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CTSA Training Enables Research on the Effects of Antibiotics on Body Fat

Ilseung Cho

Ilseung Cho, M.D., M.S. (New York University Photo)

A core component of NCATS' Clinical and Translational Science Awards (CTSA) program is training, cultivating and sustaining future leaders in the biomedical research workforce. New York University (NYU) School of Medicine's Ilseung Cho, M.D., M.S., attests that his school’s CTSA support has made crucial and ongoing contributions to his professional growth and achievements.

Cho began studying how antibiotics alter the community of bacteria living in the guts of mice as part of his thesis for a CTSA-funded master's degree in clinical investigation, a program open to researchers who have completed residency training in a clinical department at NYU. The research, which began during Cho’s last year of his gastroenterology fellowship, has continued through his transition into a faculty member at NYU.

Researchers have long known that feeding low doses of antibiotics to farm animals makes them grow faster and up to 15 percent larger, but the mechanism behind the effects has remained unclear. Now, thanks to a study supported by a CTSA training grant and by the NYU Clinical and Translational Science Institute (CTSI), Cho and his colleagues have shed light on several of the changes that occur in those animals. Their success hinged on the connections and ideas generated in the setting of mentoring meetings as part of the CTSA training program.

As explained in the August 30 issue of Nature, the researchers tested low doses of antibiotics in mice to learn about the effects on the animals' growth and metabolism. Early in the planning for the project, Cho and his mentor, Martin Blaser, M.D., met with several researchers from the NYU CTSI. During the meeting, one of the senior faculty suggested using dual energy X-ray absorptiometry (DEXA) scanning to gauge the animals’ body composition (proportions of fat and lean body mass). The researchers found that although the antibiotic-fed mice weighed the same as the controls (mice not given antibiotics), they had significantly more body fat than control mice.

MRI images of mice demonstrating the detection of body fat

MRI images were used in conjunction with DEXA imaging to determine body composition. The representative MRI images demonstrate the detection of fat. (New York University Photo)

"We didn’t even consider DEXA scanning until NYU CTSI Director Bruce Cronstein, M.D., introduced us to it,” Cho said. “It was serendipity, having the right mentors and the right resources available to you when you need them." Without the DEXA machine, Cho would not have been able to see the key finding about the body composition of mice that were fed antibiotics. "That was a seminal moment for the research," Cho explained.

It turns out that both sets of mice (those getting antibiotics and the controls) had similar numbers — but different types — of microbes in their guts. The microbes in the antibiotic-fed mice transformed food into a form that is more available to the mouse’s digestive system and altered liver metabolism to favor accumulation of body fat.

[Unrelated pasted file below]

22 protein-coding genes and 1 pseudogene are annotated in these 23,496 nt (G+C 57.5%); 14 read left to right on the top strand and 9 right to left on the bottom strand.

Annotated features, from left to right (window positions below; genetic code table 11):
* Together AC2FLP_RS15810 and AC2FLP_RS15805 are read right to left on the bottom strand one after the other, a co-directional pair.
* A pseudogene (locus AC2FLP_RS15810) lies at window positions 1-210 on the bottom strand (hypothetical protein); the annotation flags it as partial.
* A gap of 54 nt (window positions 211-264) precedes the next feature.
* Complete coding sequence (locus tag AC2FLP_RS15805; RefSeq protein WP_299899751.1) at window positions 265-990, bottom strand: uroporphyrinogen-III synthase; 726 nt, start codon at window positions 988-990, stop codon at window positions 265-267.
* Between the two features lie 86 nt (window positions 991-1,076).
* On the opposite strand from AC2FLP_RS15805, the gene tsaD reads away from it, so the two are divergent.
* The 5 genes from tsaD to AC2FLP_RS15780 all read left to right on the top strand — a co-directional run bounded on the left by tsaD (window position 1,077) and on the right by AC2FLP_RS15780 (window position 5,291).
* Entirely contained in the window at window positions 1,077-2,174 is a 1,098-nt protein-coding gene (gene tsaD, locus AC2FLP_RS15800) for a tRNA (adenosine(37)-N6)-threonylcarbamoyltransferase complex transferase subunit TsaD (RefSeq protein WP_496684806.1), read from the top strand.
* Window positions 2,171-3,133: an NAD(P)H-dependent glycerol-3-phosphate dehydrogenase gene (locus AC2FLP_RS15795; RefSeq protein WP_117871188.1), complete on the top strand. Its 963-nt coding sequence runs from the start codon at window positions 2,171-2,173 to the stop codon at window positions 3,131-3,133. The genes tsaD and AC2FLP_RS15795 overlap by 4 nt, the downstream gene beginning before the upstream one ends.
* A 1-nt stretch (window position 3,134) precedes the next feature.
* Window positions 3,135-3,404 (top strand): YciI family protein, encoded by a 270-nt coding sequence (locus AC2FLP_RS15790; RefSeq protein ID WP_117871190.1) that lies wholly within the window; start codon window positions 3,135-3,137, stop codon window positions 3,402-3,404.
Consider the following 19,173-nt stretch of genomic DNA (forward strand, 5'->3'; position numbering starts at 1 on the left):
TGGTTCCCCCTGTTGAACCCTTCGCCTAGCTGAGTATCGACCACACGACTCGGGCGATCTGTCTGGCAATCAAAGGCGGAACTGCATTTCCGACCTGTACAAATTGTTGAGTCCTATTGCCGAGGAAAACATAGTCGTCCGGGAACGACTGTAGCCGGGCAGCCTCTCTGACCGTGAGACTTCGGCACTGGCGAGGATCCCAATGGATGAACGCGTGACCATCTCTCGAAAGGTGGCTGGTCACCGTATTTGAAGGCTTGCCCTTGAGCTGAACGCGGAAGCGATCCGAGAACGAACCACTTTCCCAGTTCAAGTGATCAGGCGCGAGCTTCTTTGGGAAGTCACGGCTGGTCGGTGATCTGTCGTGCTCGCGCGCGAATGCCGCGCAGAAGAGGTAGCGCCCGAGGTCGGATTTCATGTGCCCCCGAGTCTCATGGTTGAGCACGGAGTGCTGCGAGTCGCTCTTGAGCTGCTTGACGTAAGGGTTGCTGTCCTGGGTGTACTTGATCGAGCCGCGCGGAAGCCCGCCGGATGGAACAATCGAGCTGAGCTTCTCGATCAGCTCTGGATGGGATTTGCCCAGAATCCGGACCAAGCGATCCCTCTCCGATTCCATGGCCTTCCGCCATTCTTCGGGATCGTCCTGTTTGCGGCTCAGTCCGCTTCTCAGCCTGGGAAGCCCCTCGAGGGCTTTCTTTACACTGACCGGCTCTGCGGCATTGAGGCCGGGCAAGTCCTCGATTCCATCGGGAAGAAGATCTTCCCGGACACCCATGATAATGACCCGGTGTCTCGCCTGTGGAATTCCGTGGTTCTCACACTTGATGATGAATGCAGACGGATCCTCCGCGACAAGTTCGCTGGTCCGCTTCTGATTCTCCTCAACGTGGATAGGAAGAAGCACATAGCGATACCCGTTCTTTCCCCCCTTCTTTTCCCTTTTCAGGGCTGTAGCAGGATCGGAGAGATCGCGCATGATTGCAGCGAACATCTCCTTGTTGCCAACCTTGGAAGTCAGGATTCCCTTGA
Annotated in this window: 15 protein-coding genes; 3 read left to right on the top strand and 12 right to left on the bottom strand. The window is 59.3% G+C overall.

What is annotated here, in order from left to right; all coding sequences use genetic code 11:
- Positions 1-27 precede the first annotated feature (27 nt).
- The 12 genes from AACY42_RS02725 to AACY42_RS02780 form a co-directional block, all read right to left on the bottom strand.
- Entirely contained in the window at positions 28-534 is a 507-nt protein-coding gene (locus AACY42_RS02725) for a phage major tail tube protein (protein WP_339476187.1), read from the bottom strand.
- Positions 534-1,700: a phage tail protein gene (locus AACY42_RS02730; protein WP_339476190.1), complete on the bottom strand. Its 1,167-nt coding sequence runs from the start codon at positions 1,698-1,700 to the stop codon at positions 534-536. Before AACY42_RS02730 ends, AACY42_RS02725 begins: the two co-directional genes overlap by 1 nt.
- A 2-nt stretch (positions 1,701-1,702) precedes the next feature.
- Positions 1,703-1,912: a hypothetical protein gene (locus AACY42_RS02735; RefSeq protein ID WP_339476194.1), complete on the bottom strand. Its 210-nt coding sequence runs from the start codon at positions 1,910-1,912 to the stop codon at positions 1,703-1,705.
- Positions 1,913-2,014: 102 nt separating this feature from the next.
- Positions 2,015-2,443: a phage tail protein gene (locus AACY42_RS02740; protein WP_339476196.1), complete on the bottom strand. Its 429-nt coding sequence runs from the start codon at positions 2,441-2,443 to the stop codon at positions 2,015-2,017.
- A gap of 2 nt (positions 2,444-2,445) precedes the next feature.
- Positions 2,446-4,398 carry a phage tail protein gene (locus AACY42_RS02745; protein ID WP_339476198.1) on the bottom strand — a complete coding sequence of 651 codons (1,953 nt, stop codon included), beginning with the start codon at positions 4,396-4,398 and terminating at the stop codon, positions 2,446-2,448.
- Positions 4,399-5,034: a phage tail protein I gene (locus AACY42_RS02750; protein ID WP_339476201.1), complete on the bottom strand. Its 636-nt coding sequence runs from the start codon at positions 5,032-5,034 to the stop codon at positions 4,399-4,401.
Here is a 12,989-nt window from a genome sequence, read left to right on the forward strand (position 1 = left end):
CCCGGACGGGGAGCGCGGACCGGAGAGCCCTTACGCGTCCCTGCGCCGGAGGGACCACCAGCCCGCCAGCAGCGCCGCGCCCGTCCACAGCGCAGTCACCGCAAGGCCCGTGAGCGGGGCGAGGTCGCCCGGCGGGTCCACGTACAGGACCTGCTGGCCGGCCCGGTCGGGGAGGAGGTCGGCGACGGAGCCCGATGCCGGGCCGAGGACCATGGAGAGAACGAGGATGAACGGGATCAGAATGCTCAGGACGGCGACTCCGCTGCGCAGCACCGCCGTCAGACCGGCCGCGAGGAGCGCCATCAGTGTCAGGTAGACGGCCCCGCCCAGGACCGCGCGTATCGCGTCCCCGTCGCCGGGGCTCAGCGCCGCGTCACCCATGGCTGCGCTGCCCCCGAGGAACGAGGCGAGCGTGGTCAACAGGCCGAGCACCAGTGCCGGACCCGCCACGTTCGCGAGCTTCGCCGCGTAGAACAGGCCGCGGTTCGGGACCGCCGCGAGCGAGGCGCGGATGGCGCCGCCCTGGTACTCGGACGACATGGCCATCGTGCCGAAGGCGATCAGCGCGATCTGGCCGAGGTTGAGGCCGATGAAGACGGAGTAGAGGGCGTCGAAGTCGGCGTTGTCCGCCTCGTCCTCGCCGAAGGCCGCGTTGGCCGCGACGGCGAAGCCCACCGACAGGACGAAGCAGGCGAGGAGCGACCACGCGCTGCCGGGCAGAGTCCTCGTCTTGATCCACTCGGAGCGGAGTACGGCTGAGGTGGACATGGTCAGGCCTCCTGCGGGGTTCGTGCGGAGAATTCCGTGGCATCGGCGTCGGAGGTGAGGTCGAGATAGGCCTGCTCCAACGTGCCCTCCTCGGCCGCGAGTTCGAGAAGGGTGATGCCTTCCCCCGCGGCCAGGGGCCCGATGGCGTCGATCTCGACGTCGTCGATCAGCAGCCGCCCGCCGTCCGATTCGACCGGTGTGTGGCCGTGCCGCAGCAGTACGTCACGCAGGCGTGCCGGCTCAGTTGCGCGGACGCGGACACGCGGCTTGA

The study’s findings could have implications for human health. Giving antibiotics to infants might have long-term effects on their metabolism and body composition. More studies are needed to see if shifts in the gut microbiome caused by antibiotics could increase the risk of obesity later in life.

Through the CTSA, the researchers got important advice and training that guided the direction of Cho's research and enabled discovery of the key finding from the study. The work also was supported by NIH's National Institute of Diabetes and Digestive and Kidney Diseases, the Diane Belfer Program in Human Microbial Ecology, the Philip and Janice Levin Foundation, the Michael Saperstein Fellowship, the J. Craig Venter Institute, and the NYU Genome Technology Center.

Cho is continuing his research on antibiotics and the gut ecosystem and still using CTSA resources to accomplish his research goals. He is studying whether giving higher doses of antibiotics for shorter lengths of time — similar to the dosing often used to treat human disease — has the same effect on metabolism. In the long term, he'd like to understand how changes in the gut microbial ecosystem affect diseases he sees in his practice as a gastroenterologist, such as colorectal cancer and inflammatory bowel disease. He now receives further CTSA support via a KL2 award, a program for ongoing training in translational research. "The CTSA provides connections to a broad and varied community of researchers and resources," he said. "It's really catapulted my career."

What's more, Cho is "paying it forward." As he has advanced in his career, he has engaged more and more students on his research team, and the CTSA’s Mentor Development Program has helped him learn how to be an effective mentor and team leader. And that’s key, according to Michael Pillinger, M.D., director of NYU's CTSA education core: "The programs that the NIH so generously supports here are not only helping individuals, but also they are clearly helping us build a culture where those individuals help each other to succeed."

Learn more about NCATS’ CTSA-supported career development and training programs.

 

Posted December 2012